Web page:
It is not just the seagulls flocking to Portugal! 2,000 people a day are requesting residency here. Yes, two thousand! And why not? The Portuguese people have a well-deserved reputation for their friendliness. Sun shines most of the year, even in the north; more so, the further south you go. The cuisine is fresh and delicious, especially if you like seafood. And if you like good wine, Portugal not only produces some of the finest wine in the world, it is incredibly inexpensive.
What is the motivation behind the desire to become an expat? Before my wife and I took the plunge, we spoke with many other folks along the path of relocation. One’s desire to move outside of the United States can come down to a variety of reasons. The primary reasons seem to be quality of life and affordability. Healthcare, safety and politics are topics that also come up regularly. But those could be subheadings of the primary reasons.
Before deciding on Portugal, we researched Mexico, Ecuador, Thailand and Costa Rica. Portugal was the first country both of us agreed on after our first visit. However, during that visit, we thought that Lagos would become our new home. The beaches in this lovely, historic town were the most beautiful we had ever seen. And that was after spending more than twenty years in Hawaii before moving to the Pacific Northwest.
After returning home and weighing the pros and cons of Lagos, we decided to take a second tour of Portugal. As much as we loved Lagos, it was not conveniently located for our future travel plans. The closest airport was Faro, which was about an hour away by car and wasn’t as well-connected to the rest of the world as are the Lisbon and Porto airports. Besides, Lagos gets very crowded with tourists in the summer and is a little too hot for our comfort.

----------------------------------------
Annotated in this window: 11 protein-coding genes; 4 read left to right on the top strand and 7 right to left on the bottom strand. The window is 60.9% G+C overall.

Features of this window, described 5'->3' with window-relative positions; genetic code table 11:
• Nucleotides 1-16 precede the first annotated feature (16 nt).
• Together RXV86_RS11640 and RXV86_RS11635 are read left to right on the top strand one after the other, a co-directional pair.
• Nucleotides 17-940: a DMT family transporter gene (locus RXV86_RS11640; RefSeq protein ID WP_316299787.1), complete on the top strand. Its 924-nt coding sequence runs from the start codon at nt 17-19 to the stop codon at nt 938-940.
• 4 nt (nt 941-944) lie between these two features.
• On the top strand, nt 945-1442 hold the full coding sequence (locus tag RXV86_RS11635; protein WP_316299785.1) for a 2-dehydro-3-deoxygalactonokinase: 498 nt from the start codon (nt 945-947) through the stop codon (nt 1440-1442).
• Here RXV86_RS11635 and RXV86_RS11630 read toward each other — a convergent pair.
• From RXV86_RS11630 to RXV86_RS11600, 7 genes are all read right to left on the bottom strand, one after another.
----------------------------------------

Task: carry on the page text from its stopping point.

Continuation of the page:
During our second trip to Portugal, we focused on finding our perfect retirement spot. We searched from Setubal and Cascais, just south of Lisbon, up to Porto, about three hours north. We settled on the once-sleepy fishing village (but now-trendy surfing reserve) of Ericeira.
Only a half-hour northwest of Lisbon, Ericeira offered everything we had wanted. It sits on a cliff above the ocean, with a lovely town square and lots of shops and restaurants. It is also conveniently located to many appealing and historic towns, such as Caldas da Rainha, Coimbra and Nazare. Nazare has some of the biggest waves in the world.
We made a contract on an apartment under construction. It is only a ten-minute walk to the center of the village and the beach. It has an ocean view, which was important to us after giving up our Mt. Hood view when selling our house in Washougal, Washington.
Cost of living is almost always near the top of the list when considering an expat move. Wine is not the only inexpensive item in Portugal. We estimate that groceries are costing us approximately half of what they were in the U.S. Eating out is about a third less.
Real estate is always about location, location, location. That is no different here in Portugal. Lagos, Lisbon, Cascais and Porto are comparable to the Portland area. Ericeira is about 30% less than Lisbon even though it is on the ocean. That may be because it does not have a train depot. It does have many bus routes, though.